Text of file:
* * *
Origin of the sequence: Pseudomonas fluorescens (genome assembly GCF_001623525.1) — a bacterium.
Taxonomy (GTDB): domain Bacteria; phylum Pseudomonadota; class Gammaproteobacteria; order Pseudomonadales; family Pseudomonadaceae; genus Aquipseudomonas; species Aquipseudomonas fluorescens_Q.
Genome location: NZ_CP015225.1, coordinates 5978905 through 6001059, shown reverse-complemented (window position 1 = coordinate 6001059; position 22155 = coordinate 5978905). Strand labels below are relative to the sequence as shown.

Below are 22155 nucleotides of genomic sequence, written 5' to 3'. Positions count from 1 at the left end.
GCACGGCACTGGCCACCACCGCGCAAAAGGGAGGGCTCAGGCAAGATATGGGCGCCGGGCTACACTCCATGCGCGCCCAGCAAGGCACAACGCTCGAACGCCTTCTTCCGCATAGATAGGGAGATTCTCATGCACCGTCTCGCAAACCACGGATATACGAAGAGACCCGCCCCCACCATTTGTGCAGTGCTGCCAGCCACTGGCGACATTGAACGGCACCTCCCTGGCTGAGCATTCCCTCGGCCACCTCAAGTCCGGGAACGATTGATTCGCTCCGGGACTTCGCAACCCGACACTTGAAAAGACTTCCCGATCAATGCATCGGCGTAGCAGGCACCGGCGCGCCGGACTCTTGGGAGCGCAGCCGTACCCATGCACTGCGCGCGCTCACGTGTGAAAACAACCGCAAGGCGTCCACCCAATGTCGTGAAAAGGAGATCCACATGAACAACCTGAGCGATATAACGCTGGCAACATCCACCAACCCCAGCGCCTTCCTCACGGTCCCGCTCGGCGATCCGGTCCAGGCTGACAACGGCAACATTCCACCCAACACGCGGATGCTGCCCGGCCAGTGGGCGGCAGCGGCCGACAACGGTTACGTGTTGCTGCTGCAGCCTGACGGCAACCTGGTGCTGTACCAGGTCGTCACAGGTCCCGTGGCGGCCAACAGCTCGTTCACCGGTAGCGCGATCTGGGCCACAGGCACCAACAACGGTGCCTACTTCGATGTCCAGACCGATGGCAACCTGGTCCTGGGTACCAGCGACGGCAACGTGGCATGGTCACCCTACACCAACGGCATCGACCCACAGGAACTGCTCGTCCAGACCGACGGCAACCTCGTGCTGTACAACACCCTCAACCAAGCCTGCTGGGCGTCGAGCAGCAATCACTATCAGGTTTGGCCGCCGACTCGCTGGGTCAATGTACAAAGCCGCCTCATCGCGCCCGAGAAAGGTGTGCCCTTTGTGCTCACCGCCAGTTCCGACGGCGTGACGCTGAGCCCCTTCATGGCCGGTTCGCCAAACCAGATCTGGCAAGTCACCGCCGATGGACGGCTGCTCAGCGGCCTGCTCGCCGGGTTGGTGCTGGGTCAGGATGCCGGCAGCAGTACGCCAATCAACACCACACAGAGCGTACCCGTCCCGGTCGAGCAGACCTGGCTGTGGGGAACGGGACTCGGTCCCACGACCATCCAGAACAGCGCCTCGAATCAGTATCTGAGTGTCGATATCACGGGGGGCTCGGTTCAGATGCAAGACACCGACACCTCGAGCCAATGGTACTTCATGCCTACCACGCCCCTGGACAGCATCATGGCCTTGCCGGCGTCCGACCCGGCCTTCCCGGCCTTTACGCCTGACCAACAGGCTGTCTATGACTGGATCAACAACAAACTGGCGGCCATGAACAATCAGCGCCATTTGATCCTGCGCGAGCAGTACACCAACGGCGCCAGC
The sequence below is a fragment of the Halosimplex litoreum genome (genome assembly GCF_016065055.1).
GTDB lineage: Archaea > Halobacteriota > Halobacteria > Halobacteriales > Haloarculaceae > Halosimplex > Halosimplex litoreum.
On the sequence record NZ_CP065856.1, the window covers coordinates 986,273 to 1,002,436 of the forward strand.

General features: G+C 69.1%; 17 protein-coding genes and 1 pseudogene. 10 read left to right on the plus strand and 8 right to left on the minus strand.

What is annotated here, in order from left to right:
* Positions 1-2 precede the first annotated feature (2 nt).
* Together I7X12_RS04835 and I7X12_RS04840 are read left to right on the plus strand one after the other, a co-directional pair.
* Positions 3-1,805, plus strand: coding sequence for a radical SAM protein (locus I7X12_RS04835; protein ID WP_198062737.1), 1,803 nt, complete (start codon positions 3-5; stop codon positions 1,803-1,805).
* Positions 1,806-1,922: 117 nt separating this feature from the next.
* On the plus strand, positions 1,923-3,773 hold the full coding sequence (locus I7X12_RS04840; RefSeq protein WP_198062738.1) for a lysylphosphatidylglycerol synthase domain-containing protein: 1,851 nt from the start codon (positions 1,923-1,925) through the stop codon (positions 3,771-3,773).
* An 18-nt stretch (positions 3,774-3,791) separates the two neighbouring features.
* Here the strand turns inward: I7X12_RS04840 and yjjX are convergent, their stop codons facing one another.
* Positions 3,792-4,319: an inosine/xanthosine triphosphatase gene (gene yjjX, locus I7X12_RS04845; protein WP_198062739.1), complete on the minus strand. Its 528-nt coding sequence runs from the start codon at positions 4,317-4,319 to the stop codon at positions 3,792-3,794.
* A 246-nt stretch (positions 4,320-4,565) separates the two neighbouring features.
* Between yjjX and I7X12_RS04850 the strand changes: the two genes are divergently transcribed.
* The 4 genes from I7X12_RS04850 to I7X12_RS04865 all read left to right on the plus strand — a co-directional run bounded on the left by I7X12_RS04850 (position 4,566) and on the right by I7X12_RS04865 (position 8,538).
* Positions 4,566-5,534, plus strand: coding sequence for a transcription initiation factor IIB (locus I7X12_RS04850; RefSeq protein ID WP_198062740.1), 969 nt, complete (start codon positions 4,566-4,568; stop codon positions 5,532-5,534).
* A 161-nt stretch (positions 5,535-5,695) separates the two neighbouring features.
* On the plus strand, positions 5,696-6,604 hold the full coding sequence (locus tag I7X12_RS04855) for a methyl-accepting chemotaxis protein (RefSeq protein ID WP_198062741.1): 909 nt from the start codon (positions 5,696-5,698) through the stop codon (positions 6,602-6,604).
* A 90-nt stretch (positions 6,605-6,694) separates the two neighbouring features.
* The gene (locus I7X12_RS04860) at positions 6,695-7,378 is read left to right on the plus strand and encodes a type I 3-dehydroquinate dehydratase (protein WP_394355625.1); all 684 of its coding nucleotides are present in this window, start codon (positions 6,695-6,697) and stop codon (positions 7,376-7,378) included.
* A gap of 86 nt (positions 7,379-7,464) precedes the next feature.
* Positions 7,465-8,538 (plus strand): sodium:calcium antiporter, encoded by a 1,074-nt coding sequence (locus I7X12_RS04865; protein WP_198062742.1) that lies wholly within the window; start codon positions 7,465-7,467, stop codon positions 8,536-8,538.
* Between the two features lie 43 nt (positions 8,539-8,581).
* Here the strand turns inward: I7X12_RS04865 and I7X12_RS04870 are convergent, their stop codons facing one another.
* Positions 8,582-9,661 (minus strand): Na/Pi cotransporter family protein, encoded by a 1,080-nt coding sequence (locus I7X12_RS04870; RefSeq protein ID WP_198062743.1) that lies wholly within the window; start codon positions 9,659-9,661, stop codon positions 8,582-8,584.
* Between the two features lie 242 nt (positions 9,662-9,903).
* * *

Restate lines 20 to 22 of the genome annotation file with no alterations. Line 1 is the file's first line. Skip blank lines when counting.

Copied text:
* Between yjjX and I7X12_RS04850 the strand changes: the two genes are divergently transcribed.
* The 4 genes from I7X12_RS04850 to I7X12_RS04865 all read left to right on the plus strand — a co-directional run bounded on the left by I7X12_RS04850 (position 4,566) and on the right by I7X12_RS04865 (position 8,538).
* Positions 4,566-5,534, plus strand: coding sequence for a transcription initiation factor IIB (locus I7X12_RS04850; RefSeq protein ID WP_198062740.1), 969 nt, complete (start codon positions 4,566-4,568; stop codon positions 5,532-5,534).